Great North Run Hall of Fame poems

The Tracks of His Tears

Is it the disharmonies of Nick Clegg’s job

that cause him to sonorously sob?

Sniffling about the public service pay cuts plan,

whilst listening to “Don’t Pay The Ferryman”,

A little boo hoo

brought on by “Would I Lie To You?”.

Is it Tears for Fears

he hears?

Oh, Nick how thou weepest

on hearing “The First Cut Is The Deepest”.

Thatcher not blubbing til her exit makes her

seem meaner,

or maybe she just never played

“Don’t Cry for Me Argentina”.

A Natural Listening Break

We’re the government and we’re taking some

listening exercise.

Think of us as a big, thick, flexing ear.

A gigantic auditory muscle,

that exists just to hear

you.

We’ll be a vast shell like spy satellite

focused on you day and night.

Not a scary, spy,

the sort that injects you with Uranium

until your brains fry,

but a friendly spy,

like one of the blonde ones off Spooks.

We want to listen to you gently.

We want to listen to you as intently

as the News of the World listens

to celebrity voicemails.

Our hearing will be so acute

we will hear the heartbeat of the Universe,

the clinking of the coppers left in the public purse,

the anxious pulse of a specialist nurse,

the screeching sound of another policy U turn.

We will listen until our ears burn.

We’re not like those governments that won’t listen

to what their citizens say,

we blast those loudly

until they go away.

We want to listen

to all women and all men,

but with us just talking there,

about how much we care,,

er…what was it you were saying again?

You Don’t Look Like A Runner

You? You couldn’t run for a bus
or to the end of our street.
You haven’t got the right shoes,
You haven’t got the right feet,

you make Jabba the Hutt look graceful,
you just weren’t Born to Run,
you couldn’t pace set for a snail,
you’re more funeral than fun.

You’re more gradual than evolution,
slower than a three toed sloth’s brain,
you suffer more delays than
a GNER train.

You are…well you’re hefty,
you’ve got wobbly bits and breasts
and bingo wings and lumps
that weren’t designed for vests.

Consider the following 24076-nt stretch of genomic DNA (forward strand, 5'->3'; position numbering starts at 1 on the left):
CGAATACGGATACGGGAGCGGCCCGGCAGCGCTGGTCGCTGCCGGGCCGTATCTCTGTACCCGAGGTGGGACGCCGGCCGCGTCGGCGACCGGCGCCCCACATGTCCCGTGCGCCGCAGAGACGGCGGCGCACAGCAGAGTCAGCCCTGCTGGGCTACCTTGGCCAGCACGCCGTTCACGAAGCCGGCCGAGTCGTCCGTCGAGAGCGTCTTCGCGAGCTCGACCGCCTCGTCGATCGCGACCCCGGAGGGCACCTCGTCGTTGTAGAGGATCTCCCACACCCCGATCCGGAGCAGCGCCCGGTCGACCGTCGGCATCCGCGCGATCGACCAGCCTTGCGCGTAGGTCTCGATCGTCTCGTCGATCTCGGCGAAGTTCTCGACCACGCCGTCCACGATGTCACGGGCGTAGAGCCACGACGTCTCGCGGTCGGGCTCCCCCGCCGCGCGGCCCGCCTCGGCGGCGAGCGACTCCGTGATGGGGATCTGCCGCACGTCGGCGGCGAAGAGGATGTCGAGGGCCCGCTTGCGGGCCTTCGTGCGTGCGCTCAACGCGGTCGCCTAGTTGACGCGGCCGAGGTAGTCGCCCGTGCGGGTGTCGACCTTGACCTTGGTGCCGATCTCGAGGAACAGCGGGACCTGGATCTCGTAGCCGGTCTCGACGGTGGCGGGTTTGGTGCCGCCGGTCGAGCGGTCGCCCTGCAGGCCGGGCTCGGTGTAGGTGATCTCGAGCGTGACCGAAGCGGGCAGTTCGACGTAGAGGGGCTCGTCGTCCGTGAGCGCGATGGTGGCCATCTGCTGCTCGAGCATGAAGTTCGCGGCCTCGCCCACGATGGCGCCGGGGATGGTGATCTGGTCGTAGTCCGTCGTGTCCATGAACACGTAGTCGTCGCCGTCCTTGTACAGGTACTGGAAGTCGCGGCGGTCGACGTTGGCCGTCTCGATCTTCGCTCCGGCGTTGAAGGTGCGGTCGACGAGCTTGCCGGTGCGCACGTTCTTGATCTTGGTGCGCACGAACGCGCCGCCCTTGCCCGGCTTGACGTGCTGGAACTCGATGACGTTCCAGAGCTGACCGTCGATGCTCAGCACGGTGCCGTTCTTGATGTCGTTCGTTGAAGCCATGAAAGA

Your only experience of half a Marathon,
is scoffing a renamed chocolate bar,
if you could you’d get to your kitchen
by driving there in your car.

I reply with all the numbers,
the pounds that I will lose
the pounds that I will make
the calories I will use.

The 50 000 other runners,
the 30 years of history,
the 21 water stations,
the millions raised for charity.

But I don’t have to be a mathematician either,
and reach for numbers ever bigger,
to show the impressive shrinkage
in my sweating or my figure.

I don’t have to be an athlete,
I don’t have to make like Zola Budd,
I don’t have to beat a record
in order to feel good.

I just want to feel connected,
to be part of something more,
to train my body and my mind
to reach something they’ve never
reached before

I still won’t look like a runner,
and a runner won’t look like me
but when I’ve done my 13 miles
a Great North Runner is what I’ll be.

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Saturday Live 9/4 poems

The Tracks of His Tears

Is it the disharmonies of Nick Clegg’s job
that cause him to sonorously sob?
Sniffling about the public service pay cuts plan,
whilst listening to “Don’t Pay The Ferryman”,
A little boo hoo
brought on by “Would I Lie To You?”.
Is it Tears for Fears
he hears?
Oh, Nick how thou weepest
on hearing “The First Cut Is The Deepest”.
Thatcher not blubbing til her exit makes her
seem meaner,
or maybe she just never played
“Don’t Cry for Me Argentina”.

A Natural Listening Break

We’re the government and we’re taking some
listening exercise.
Think of us as a big, thick, flexing ear.
A gigantic auditory muscle,
that exists just to hear
you.

We’ll be a vast shell like spy satellite
focused on you day and night.

Not a scary, spy,
the sort that injects you with Uranium
until your brains fry,
but a friendly spy,
like one of the blonde ones off Spooks.

We want to listen to you gently.
We want to listen to you as intently
as the News of the World listens
to celebrity voicemails.
Our hearing will be so acute
we will hear the heartbeat of the Universe,
the clinking of the coppers left in the public purse,
the anxious pulse of a specialist nurse,
the screeching sound of another policy U turn.
We will listen until our ears burn.

We’re not like those governments that won’t listen
to what their citizens say,
we blast those loudly
until they go away.

We want to listen
to all women and all men,
but with us just talking there,
about how much we care,,
er…what was it you were saying again?

Poetry In Motion

Different Bodies, Different Needs

Send in the clones,
we’re all the same,
made to order in a factory,
oh, no hang on,
that’s not real life,
it’s a sci fi programme
on TV.

Back in Real Life,
His ears are hairy,
her fingers are long,
his toenails are scary,
her nostrils are wrong.

We are as various as snowflakes,
unique as our fingerprint,
we’re individual as home bakes
not copied by laser print.

My life is contained in little boxes,
my house, my passport,
my bed,
my car parking space,
my census form,
but there’s no boxes in my head.

I agree to the little boxes,
that all look just the same,
and my body fits them obligingly,
but they’ll never house my brain.

So don’t send in the clones,